The Difficulty of Being Shaktikanta Das - Vivek Kaul's Diary
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The Difficulty of Being Shaktikanta Das

Jan 15, 2019

Vivek Kaul

The inflation as measured by the consumer price index (CPI) fell to 2.19% in December 2018. This was the lowest in 18 months. Inflation is essentially the rate at which prices rise. The big question here is that will the monetary policy committee of the Reserve Bank of India (RBI) cut the repo rate when it meets next month. The repo rate is the interest rate at which the RBI lends to banks and has an influence on the interest rate scenario in general. It currently stands at 6.5%.

Let's look at the issue pointwise.

1) A major reason for the fall in inflation as measured by the CPI, lies in the fact that food inflation is in negative territory i.e. when it comes to overall food prices, they have been falling. Food inflation in December 2018 stood at -2.51%. The interesting thing is that food makes up for 39.06% of the overall CPI basket (or the products and services which are used to measure inflation). When it comes to rural India, food makes up for 47.25% of the overall basket and hence, is a very important part of the rural consumption basket.

2) The fact that food prices are falling is one sign of agriculture distress. Let's look at some key products that make up for the food basket. Fruits prices in December 2018 were down 1.41%. Vegetables prices were down 16.14%. The price of pulses was down 7.13% and has been falling for the past 25 months. Sugar prices were down 9.22% and have been going down for the past 11 months.

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3) With inflation being at 2.19%, the real interest rate, or the difference between the repo rate and the rate of inflation, is at 4.31% (6.5% minus 2.19%). This is the third highest the real interest has been in the last five years. On the past occasions when the real interest rate was higher than 4.31%, it was followed by a repo rate cut immediately. In November 2014, the real interest rate was at 4.73% and the repo rate was at 8%. In January 2015, the repo rate was cut by 25 basis points to 7.75%. One basis point in one hundredth of a percentage.

In June 2017, the real interest rate was at 4.79%, and the repo rate was at 6.25%. In August, it was cut was by 25 basis points to 6%.

Will the RBI do something similar this time around?

4) In December 2014, the food inflation was at 1.13%. In June 2017, it was at -2.12%. The RBI has next to no control over food inflation. Despite, food inflation being very low, the central bank decided to cut the repo rate on the two occasions that we just discussed.

5) Let's look at core inflation, which is basically CPI inflation stripped for food and fuel products, in Figure 1.

Figure 1: All Fall Down? Not Really.

The core inflation has been around 5% for the last four years and which explains why even though overall inflation is low, it doesn't feel like that. In fact, in December 2018, the core inflation was at 5.64%, one of the higher figures in the last four years. In this scenario, will the RBI monetary policy committee get around to cutting the repo rate, is a question well worth asking.

6) While food prices have been falling, the same cannot be said of many other items that constitute the CPI basket. Housing prices went by 5.32% in December 2018. Health costs went up by 9.02%. Education costs went up by 8.38%. Recreation and amusement costs went up by 6.05%. The moment we look at items beyond food, inflation is well and truly there. Of course, as income levels rise, the proportion of income that a household spends on food comes down. The other items tend to become more important.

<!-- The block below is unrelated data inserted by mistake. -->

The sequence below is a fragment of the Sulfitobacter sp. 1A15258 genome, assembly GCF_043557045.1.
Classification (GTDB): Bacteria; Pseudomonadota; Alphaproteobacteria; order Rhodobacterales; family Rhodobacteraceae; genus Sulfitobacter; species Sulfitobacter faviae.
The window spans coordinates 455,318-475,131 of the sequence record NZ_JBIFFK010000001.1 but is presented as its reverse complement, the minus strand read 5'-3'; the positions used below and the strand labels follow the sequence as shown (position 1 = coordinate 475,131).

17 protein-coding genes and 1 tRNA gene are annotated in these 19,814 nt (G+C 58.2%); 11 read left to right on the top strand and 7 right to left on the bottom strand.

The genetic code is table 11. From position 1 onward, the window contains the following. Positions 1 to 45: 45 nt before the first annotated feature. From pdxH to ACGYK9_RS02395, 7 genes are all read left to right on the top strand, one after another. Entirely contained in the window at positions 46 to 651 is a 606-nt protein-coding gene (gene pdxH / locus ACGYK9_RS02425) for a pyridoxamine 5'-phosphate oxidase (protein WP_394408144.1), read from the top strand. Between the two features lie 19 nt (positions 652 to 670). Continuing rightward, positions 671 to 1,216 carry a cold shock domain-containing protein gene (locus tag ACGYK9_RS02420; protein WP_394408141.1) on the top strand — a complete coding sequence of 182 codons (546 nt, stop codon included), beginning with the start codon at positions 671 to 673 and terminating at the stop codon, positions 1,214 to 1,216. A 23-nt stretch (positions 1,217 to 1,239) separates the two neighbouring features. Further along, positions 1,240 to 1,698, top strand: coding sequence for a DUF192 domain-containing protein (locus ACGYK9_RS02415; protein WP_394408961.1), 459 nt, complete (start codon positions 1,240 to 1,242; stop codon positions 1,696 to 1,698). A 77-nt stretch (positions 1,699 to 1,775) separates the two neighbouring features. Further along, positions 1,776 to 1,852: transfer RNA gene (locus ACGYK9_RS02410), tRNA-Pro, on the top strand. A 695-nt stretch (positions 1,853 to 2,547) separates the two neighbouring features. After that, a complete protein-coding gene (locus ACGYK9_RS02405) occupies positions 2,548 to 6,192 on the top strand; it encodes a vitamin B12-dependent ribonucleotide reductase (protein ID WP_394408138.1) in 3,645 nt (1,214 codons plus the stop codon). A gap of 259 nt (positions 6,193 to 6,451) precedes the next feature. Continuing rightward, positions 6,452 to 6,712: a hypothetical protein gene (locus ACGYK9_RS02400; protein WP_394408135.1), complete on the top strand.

7) All this also puts the new RBI governor Shaktikanta Das in a tricky position. It would be interesting to know how he views the situation. If his view is that the repo rate should be cut, then he will be accused of batting for the government, a tag he should try and get rid of, if he wants the market in general to take him seriously. If his view is that the repo rate should not be cut, then the government, which has high hopes from him, won't like it. Let's see what happens next month. Watch this space.

Regards,

Vivek Kaul
Vivek Kaul
Editor, Vivek Kaul Publishing

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Vivek Kaul is the Editor of the Diary. He is the author of the Easy Money trilogy. The books were bestsellers on Amazon. His latest book is India's Big Government - The Intrusive State and How It is Hurting Us.

Disclaimer: The views mentioned above are of the author only. Data and charts, if used, in the article have been sourced from available information and have not been authenticated by any statutory authority. The author and Equitymaster do not claim it to be accurate nor accept any responsibility for the same. The views constitute only the opinions and do not constitute any guidelines or recommendation on any course of action to be followed by the reader. Please read the detailed Terms of Use of the web site.

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2 Responses to "The Difficulty of Being Shaktikanta Das"

s.k.limaye

Jan 21, 2019

Shaktikanto Das has been brought in so that the government gets its hands over RBI's reserves.

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Nayan Kamat

Jan 16, 2019

The RBI Governor should be doing what is right for the economy as per its mandate and not what the government wants or what Vivek Kaul wants him to do. The basic costs of living are composed of food, rental/housing & fuel & transportation. If the food inflation is down and so are fuel prices what is keeping the rental/housing & transportation costs high ? And is food inflation going down a bad thing ? You have linked this to Agarian Crisis ? Can you please explain the economics ?

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